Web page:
The Better Buildings Partnership in Sydney finished the year on a high note. With membership comprising most of the city’s largest landlords, supported by the City of Sydney, the BBP is staging a quiet revolution in green leases.

Here’s how the numbers look: In 2007 just 10 per cent of leases were estimated to be green, BBP’s inaugural Better Buildings Partnership Leasing Index shows. Today the number is 62 per cent across all leases in the Sydney CBD and whopping 80 per cent of prime buildings. That’s nearly 600 of around 725 leases signed in prime buildings in 2013-14.

Instead of two or so green lease clauses available in years gone by, today there’s a range of 12-13 to play with and an average of 10 used.

“What we have seen in the past 10 years has been a broad market transformation towards better leasing outcomes, and this is quickening in pace,” the BBP’s Ben Thomas said. “Best practice leasing is clearly becoming the new normal.”

The movement stemmed from the realisation that despite great strides by owners of top tier buildings in sustainability – energy in particular – tenants have been largely untouched by the transformation. Virgin territory.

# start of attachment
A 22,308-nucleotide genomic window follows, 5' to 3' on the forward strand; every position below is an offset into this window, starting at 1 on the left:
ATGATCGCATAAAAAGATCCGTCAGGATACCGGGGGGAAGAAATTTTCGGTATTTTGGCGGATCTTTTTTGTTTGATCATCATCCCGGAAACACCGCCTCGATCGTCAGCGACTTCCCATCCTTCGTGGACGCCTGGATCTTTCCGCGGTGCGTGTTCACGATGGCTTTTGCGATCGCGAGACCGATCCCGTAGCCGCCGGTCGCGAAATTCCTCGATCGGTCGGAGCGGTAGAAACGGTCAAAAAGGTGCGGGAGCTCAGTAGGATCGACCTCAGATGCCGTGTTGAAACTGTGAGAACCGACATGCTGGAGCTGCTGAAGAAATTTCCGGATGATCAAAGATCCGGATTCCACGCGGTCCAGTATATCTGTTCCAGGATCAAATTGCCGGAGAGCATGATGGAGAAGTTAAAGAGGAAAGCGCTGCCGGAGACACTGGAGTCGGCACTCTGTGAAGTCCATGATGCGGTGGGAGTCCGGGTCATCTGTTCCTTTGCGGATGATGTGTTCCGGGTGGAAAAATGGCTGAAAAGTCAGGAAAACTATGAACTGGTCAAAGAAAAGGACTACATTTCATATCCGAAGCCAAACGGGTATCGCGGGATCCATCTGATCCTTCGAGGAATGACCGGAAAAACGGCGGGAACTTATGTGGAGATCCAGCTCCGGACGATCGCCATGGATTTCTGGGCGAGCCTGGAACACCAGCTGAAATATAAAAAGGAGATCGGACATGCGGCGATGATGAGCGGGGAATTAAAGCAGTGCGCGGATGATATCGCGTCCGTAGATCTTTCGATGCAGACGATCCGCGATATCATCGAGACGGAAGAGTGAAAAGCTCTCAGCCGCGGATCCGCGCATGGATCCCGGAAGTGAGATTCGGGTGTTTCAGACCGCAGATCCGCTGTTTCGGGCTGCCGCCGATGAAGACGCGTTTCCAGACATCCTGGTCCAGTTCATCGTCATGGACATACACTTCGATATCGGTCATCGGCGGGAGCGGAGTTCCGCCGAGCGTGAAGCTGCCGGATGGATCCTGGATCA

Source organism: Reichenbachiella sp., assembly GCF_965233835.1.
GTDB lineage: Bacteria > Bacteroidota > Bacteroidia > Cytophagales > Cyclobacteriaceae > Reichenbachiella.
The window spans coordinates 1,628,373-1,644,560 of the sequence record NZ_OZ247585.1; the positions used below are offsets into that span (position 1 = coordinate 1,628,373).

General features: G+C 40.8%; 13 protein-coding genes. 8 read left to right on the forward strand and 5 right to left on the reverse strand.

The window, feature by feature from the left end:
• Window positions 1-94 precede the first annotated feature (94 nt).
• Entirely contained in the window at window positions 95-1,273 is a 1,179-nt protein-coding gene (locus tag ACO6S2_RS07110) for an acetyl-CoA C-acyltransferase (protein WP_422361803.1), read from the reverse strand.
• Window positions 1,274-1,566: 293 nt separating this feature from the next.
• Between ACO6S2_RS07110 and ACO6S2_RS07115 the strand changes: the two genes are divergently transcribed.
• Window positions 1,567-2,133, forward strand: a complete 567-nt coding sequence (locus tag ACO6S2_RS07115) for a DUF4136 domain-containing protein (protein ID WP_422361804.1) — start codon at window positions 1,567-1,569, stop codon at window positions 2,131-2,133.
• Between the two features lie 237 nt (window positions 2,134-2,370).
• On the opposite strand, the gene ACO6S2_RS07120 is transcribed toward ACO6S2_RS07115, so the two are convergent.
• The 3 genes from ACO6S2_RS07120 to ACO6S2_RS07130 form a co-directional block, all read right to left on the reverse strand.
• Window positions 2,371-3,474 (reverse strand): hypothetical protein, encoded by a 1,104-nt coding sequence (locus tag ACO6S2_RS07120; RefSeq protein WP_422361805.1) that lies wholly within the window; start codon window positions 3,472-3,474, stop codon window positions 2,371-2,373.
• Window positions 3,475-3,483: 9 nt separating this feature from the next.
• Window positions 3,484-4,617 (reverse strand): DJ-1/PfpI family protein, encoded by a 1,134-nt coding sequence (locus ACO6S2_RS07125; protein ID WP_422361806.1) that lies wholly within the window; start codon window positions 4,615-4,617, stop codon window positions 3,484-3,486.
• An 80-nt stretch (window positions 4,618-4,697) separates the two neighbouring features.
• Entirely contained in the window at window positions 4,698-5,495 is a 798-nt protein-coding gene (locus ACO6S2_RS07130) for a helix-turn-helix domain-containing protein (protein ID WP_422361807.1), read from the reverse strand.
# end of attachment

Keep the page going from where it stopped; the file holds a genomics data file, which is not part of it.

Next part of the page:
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Top performers by sector are IT companies, but not across the board, and financial services, especially banks.

Among the IT sector the stars are the big global players whose identity remains undisclosed but is not hard to guess – those who can claim Silicon Valley as their birthplace, a predominance of young stakeholders, policies that espouse good environmental social and governance practices and have high ambitions to aspire to. But some telecommunications companies are also performing well.

These companies are “open to collaborating and translating their leading CSR policies into effective frameworks for working with their landlords”, Mr Thomas said.

The pioneers in green leases are governments, both at the federal level –under John Howard’s government – and the state, along with early industry leaders such as Investa.

In NSW the Baird government has reiterated commitment to efficiency in energy and other resources as well under the Government Resource Efficiency Policy announced mid-year.

But despite the good performance at the top end the majority of leases overall remain unreconstituted.

“BBP is in this game because while base buildings have consistently improved to a market sweet spot of four star NABERS and above, more than three quarters of tenancy areas still operate at below ‘excellent’ nominal lighting power density ratings and over two-thirds of tenancies still have basic lighting controls,” Mr Thomas said.

The big challenge now and the prospect of the biggest benefits, Mr Thomas said, is to improve tenant lighting.

A downside to progress that might be counterintuitive is that some of the bigger leases are signed even today without green leases attached. The reason is that key operational staff in larger tenancies tend to have strong industry network relationships and can sign off on a deal without bringing in the sustainability advisor.